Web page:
• mtsweat says:

      More than anything else from this little study, I must admit my shock to find Luther’s strict stance on the issue. He literally un-friended Erasmus over the doctrine of sovereign election (the Church of Luther’s day hold that this was the proverbial straw that led to Luther’s withdrawal). He stated it was so important that “the gospel couldn’t even be understood without its principles.” Guess I know where the attitude of some of those “young, angry, and reformed” comes from now.

      Very valid points, Hank, and as you say, difficult to think upon…

    • ccragamuffin says:

      hankcr…thoughts humbly offered for your consideration…reading through Scripture I find that from the very beginning (Genesis 12:3) the Lord expresses His desire that Israel would be a bright light to attract all the nations. He was coming THROUGH Israel not exclusively TO Israel. Deut 4:56, Is 49:3, Is 60:13. Although many passages are now considered Messianic, we have to remember that they were a Word from God given to Israel for that moment also. Meticulous provision was made in the law for the strangers who WOULD come…provision was made, because the expectation was that Israel would attract the Gentiles. Isaiah himself, explained that he overheard the missionary gospel call of the Lord that was going out from the throne…”Whom shall I SEND, and who will GO for us”. I am overjoyed to read that the Lord expresses that He is NOT WILLING that that not any should perish but that all should come to repentance.” 2 Pet 3:9. His patience flows from a desire that all men would be saved. This is our blessing.

    • Clark Bunch says:

      “During His 33 years on this earth, Israel was the only people receiving truth unto life.”

      By the time of Jesus’ life on earth, Judaism had spread across the Mediterranean world. On the day of Pentecost, only days after Jesus death, burial and resurrection, there were many ethnicities from numerous countries that each heard the Apostles speak in their native language. By the first century, many others besides Jews knew the God of Israel, and Christianity quickly spread to Europe, Africa and Asia. Consider Phillip and his encounter with the Ethiopian eunuch.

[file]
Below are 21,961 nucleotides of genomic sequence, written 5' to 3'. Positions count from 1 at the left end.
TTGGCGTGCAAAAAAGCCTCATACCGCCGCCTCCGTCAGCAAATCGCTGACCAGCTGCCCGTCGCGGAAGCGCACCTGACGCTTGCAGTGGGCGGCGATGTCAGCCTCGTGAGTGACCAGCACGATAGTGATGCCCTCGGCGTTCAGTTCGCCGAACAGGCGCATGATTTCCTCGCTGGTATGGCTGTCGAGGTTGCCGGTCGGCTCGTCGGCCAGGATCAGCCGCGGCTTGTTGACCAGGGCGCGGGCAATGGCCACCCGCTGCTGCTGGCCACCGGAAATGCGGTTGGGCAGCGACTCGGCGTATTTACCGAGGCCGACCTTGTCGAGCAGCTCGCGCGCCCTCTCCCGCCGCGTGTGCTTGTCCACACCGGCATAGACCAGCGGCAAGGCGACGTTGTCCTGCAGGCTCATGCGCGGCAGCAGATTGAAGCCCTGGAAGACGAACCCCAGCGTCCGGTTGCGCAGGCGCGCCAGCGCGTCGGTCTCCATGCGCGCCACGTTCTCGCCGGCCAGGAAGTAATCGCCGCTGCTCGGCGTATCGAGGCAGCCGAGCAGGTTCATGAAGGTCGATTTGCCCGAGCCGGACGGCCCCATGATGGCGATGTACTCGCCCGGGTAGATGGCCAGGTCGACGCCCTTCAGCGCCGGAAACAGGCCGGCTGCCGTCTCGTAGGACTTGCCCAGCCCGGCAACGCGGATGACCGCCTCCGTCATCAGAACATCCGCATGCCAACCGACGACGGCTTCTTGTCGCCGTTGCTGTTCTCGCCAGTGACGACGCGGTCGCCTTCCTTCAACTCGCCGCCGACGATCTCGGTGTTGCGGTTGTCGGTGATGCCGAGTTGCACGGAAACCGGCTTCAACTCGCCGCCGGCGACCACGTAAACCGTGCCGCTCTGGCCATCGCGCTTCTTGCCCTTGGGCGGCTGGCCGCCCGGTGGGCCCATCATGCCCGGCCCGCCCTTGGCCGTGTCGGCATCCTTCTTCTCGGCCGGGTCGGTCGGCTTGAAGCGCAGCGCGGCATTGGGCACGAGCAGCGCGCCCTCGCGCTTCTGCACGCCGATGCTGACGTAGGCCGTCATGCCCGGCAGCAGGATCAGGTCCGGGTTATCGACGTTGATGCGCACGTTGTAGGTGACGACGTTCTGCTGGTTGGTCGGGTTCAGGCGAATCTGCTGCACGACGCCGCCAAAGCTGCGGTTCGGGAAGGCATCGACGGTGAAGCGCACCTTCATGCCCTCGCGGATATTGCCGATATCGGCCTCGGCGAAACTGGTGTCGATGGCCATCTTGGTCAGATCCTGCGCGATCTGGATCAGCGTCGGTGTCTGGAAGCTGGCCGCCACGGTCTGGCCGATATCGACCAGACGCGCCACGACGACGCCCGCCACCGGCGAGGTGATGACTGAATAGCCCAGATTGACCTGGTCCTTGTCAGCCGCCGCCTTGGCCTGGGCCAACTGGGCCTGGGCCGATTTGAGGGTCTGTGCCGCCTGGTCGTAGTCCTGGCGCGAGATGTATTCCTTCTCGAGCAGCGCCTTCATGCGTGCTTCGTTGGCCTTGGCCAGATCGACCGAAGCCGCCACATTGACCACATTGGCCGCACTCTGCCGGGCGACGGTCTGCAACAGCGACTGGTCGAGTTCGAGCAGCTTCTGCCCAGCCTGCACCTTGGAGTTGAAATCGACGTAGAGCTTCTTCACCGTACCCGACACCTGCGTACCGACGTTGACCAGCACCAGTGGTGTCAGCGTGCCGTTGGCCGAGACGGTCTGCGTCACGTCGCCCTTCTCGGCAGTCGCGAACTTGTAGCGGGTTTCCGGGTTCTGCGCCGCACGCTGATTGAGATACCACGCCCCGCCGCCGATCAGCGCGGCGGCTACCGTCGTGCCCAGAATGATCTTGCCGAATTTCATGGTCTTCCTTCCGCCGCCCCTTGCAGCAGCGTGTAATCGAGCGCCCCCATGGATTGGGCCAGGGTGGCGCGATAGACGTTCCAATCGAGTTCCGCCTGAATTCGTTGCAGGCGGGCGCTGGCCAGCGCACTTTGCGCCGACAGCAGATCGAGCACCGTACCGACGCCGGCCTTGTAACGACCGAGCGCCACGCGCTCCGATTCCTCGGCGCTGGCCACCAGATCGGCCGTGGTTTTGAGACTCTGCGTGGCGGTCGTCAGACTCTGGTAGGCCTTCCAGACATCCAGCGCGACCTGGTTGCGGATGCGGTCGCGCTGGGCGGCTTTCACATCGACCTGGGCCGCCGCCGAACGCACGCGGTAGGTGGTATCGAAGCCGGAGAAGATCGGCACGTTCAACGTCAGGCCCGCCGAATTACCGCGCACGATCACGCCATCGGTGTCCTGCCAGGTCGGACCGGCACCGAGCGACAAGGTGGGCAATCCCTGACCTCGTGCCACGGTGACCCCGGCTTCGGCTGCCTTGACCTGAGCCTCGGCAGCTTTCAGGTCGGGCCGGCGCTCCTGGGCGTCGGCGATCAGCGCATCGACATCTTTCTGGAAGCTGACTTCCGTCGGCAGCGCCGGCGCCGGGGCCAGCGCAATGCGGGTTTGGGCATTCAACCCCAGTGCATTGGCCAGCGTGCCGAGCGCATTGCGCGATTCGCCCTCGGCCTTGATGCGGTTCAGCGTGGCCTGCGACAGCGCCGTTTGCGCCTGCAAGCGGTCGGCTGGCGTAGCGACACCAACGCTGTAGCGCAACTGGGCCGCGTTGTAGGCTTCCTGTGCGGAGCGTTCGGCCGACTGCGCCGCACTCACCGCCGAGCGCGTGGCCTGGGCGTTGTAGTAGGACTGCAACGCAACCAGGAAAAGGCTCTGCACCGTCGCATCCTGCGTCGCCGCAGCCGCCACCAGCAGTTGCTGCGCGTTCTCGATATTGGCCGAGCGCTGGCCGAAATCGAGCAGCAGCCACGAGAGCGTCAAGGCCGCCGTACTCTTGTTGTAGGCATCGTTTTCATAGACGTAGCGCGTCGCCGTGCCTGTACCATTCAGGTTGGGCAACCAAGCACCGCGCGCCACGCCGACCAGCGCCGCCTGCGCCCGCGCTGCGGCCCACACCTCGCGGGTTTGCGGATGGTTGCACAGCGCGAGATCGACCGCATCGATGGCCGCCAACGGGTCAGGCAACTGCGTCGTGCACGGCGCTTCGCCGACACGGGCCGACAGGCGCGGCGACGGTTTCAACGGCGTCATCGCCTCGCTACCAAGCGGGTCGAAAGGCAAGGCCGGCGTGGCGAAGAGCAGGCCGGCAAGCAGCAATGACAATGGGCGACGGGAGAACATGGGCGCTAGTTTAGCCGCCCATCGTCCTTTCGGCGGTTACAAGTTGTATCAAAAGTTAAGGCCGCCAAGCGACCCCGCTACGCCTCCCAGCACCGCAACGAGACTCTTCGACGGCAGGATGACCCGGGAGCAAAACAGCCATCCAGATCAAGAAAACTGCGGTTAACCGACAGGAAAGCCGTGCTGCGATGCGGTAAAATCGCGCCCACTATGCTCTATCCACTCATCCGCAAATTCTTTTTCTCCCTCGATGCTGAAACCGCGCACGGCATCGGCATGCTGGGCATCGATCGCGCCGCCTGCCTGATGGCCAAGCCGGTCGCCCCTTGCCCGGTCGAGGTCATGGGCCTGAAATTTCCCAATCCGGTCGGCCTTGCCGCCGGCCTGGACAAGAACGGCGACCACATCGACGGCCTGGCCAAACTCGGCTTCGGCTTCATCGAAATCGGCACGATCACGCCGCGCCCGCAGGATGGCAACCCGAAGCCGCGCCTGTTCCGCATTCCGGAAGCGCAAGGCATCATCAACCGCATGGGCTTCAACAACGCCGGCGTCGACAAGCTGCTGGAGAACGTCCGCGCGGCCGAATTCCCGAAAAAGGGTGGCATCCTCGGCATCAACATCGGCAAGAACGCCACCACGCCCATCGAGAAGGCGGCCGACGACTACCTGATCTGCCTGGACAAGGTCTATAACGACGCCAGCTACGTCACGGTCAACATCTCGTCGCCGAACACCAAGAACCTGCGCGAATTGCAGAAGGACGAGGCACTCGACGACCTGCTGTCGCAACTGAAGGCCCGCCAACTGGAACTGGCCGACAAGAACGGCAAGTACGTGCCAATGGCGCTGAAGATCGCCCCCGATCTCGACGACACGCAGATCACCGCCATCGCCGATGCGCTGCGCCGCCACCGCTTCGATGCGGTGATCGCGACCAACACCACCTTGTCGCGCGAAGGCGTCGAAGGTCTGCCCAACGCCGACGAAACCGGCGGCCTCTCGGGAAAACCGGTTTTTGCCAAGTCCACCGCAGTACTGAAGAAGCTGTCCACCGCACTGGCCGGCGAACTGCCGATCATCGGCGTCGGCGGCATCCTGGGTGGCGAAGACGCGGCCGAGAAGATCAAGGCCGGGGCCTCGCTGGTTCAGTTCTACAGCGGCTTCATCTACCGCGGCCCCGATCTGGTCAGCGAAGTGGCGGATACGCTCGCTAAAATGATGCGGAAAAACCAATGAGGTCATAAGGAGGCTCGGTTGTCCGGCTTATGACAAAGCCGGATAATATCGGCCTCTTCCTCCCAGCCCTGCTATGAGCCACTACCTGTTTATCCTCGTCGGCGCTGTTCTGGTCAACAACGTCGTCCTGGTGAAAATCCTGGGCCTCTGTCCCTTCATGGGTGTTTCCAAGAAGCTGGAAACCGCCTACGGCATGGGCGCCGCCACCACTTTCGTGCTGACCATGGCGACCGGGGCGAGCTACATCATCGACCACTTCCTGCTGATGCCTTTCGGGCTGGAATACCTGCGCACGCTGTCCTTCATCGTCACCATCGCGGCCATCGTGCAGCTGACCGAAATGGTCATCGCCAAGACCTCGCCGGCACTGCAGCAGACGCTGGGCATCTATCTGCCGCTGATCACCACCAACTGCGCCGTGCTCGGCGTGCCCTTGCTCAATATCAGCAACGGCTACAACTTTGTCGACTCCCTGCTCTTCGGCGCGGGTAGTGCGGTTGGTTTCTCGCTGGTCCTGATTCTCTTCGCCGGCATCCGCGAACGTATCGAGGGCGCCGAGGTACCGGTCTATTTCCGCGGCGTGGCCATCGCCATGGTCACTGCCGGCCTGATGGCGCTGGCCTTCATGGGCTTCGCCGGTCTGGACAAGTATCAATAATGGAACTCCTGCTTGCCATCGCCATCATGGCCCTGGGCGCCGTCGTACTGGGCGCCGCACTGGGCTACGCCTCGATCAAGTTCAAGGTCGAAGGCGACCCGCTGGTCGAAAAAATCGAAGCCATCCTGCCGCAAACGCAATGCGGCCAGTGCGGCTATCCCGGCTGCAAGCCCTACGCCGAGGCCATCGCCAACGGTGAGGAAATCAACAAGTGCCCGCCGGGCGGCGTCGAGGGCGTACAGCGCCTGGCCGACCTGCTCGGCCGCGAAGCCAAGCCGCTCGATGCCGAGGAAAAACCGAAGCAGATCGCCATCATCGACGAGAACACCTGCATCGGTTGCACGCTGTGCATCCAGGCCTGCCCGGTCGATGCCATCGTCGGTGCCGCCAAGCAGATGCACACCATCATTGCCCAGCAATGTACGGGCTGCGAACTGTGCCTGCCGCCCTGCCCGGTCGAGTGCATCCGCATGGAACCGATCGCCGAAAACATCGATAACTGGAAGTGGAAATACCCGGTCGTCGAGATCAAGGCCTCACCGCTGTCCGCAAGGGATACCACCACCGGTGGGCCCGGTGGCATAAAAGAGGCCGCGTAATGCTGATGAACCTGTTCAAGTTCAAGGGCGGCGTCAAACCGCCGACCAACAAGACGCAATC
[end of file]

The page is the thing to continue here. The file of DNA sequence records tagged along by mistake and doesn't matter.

10. Clark Bunch says:

    When the disciples asked Jesus “Who then can be saved?” his response was “With man this is impossible, but with God all things are possible.”

    The door is flung open wide for whosoever will. The sad truth, as indicated in scripture, is that most people will not. I did not vote in the poll as I disagree with Sproul’s list of “options.” Our choice is to respond when called or the reject the gift when it is offered.

    • mtsweat says:

      Greatly appreciative of the comment Clark. I threw this out here to see what bites may come back as I’m currently looking at the Augustine/ Pelagius, Luther/ Erasmus, Calvin/ Armenius controversies. Personally, I think Pelagius/ Erasmus/ Armenius may have asked question 2 a little differently than does Sproul. I think they concluded “God intervenes to provide the choice.” Of course the battle goes back and forth again and again (infinity noted here). Good offering by you… respond rightly to the gospel!

      • Clark Bunch says:

        I clearly fall on the free will side of the reformed theology debate. I believe God has gone to great lengths to offer that choice. He calls, he draws, but does not subject anyone to salvation that is unwilling to receive it. Five point Calvinism seeks to understand the nature of salvation, which I do not feel is necessary. It may not be possible. To me it’s somewhat of a cold, scientific approach to understand the mysteries of God in a somewhat clinical sort of way.

        I realize if offered a t-bone steak and a an old boot that a dog will always choose the steak. But a boot is not salvation and the dog does not have the Holy Spirit intervening on his behalf.